I feel compelled to comment here that the way in which Farmville deals with wild varmints is quite unlike the approach Crisis averted.taken in real life. If your solution to fox and raccoon attacks is to simply chase them from one farm to another, of course they’re going to come back; these are creatures of opportunity. No, in my experience (and as any farmer worth his salt knows), I’ve been taught that a .22-caliber rifle, a variety of burlap sacks, and a reliable spade-headed shovel is far more effective in keeping one’s property fox-free when their numbers have risen to the level that your farmland has fallen under their siege.

Step 1) Find the fox; Step 2) Fatally wound the fox with your .22-caliber rifle; Step 3) Douse the entire fox in antifreeze, thus poisoning any surrounding cannibalistic foxes who try to dine on their fallen friend; Step 4) Place the fox in a burlap sack; Step 5) Bury the fox. Repeat as necessary.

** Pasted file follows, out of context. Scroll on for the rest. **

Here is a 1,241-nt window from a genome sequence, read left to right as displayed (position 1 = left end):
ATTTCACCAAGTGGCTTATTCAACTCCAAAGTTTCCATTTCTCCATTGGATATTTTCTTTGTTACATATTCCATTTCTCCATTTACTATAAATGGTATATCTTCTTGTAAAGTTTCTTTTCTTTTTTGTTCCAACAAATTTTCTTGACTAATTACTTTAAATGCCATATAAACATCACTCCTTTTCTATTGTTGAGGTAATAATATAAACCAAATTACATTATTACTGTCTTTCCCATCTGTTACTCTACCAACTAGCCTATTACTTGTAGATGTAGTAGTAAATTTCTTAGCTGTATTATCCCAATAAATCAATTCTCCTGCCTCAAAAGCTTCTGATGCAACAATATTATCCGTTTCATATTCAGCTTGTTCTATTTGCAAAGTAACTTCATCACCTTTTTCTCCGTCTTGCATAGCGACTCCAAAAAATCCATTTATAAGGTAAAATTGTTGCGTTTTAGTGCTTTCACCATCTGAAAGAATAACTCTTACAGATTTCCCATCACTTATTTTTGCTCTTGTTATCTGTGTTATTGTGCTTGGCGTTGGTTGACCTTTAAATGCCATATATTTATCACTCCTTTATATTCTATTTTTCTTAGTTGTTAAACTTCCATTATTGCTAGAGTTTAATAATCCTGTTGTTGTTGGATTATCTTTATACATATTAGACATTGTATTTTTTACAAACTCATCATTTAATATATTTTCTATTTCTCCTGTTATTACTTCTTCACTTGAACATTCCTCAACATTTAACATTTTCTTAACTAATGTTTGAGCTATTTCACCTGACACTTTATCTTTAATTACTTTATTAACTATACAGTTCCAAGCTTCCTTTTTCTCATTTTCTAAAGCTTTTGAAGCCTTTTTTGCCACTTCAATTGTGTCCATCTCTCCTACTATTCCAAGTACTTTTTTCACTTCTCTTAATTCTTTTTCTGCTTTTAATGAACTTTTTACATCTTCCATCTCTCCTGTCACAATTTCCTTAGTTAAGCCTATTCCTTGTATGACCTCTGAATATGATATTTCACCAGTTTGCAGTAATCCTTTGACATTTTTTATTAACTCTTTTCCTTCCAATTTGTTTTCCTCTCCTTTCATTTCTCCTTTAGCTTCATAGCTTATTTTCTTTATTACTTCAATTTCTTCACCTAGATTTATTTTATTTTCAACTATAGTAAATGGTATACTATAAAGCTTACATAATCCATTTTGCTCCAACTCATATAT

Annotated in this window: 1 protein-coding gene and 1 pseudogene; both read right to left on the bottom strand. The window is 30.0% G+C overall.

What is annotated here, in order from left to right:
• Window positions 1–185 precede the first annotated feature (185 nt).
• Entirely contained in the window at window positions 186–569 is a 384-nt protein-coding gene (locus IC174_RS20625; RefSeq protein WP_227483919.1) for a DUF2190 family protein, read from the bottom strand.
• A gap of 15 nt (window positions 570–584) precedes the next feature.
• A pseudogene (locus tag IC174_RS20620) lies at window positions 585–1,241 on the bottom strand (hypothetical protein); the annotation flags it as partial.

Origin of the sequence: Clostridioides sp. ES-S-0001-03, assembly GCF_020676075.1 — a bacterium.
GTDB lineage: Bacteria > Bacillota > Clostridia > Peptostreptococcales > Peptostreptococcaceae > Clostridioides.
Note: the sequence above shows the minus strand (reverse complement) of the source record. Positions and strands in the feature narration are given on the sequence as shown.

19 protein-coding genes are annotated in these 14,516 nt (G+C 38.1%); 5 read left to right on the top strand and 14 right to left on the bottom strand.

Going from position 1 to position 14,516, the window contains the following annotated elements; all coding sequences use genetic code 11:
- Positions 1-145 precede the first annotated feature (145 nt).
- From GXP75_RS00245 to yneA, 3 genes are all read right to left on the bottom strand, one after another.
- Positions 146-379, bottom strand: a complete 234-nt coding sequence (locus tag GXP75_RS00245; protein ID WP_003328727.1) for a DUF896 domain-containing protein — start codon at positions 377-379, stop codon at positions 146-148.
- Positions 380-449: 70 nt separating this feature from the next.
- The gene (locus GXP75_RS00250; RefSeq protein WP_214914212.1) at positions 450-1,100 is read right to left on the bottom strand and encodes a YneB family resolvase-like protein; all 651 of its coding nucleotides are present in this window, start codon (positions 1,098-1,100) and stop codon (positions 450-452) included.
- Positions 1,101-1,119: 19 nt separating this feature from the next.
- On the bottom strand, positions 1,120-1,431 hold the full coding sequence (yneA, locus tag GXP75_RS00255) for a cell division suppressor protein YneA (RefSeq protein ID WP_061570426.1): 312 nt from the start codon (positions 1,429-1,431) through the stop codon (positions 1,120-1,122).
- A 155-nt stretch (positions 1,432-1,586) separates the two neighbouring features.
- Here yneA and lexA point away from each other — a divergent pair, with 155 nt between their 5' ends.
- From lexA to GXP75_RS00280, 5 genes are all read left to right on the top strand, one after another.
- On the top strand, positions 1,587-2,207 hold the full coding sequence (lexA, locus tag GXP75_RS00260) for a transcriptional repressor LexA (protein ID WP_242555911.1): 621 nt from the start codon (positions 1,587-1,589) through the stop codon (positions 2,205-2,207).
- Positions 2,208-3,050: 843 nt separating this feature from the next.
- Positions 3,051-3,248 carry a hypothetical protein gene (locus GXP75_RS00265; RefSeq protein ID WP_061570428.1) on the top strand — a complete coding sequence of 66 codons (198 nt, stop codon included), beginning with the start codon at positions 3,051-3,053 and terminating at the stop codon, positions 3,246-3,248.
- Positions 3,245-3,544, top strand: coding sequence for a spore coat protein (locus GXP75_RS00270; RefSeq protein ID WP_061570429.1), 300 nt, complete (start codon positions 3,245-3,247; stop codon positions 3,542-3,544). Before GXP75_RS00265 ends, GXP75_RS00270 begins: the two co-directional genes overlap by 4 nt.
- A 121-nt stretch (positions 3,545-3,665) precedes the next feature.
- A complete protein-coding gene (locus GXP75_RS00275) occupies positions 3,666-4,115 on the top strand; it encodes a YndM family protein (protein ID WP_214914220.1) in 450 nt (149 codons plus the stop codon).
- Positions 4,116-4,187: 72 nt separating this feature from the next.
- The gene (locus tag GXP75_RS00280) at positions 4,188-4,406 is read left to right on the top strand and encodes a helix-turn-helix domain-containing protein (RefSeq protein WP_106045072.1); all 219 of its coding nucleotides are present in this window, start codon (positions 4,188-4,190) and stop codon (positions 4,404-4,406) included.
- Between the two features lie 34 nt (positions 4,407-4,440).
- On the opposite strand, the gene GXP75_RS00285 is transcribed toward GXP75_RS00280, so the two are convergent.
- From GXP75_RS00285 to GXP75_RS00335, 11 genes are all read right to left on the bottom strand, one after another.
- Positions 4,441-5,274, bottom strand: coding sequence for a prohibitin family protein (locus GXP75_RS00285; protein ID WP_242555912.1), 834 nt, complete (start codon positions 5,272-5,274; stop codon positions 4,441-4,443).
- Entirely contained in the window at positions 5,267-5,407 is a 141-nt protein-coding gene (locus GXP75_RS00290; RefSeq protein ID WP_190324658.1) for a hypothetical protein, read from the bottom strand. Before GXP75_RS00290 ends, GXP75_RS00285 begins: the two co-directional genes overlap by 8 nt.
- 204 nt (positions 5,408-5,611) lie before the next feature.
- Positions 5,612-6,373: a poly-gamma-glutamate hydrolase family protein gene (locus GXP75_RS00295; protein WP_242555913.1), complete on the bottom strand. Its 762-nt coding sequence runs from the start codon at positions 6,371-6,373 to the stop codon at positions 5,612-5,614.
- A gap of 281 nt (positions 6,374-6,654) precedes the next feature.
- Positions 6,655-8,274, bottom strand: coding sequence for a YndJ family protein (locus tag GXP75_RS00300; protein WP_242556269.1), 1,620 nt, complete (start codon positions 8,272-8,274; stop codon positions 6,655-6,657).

Also, let’s be clear about something here. While I’m sitting on a few clumps of dirt with a couple pockets worth of seeds and nothing more than my regrettably manicured hands with which to chase off these wild beasts, every single friend I saved from encroaching fauna possessed, lavish, lavish estates. I might be going out on a limb here, but most farms don’t have villas (1 million coins), tea houses (38 FV Bucks, whatever those are), or shoe houses (100,000 An elephant, just chillin' with the sheep.coins; it’s just what it sounds like, an Aesop’s Fables-style house shaped like a shoe), in addition to dozens upon dozens of plots for various plants, fruits, and vegetables. And animals. Oh yes, the normal livestock you might expect from the average American farm are all there—horses, cats, chickens, sheep, pigs, cows, and the like—but my more elite farming buddies even possess tigers and monkeys. And elephants. So in summation, my rich friends, with all their fancy buildings and exotic animals and wildlife, felt the need to call upon their most destitute newbie neighbor to chase away a few pesky predators with his bare hands. Classism, indeed.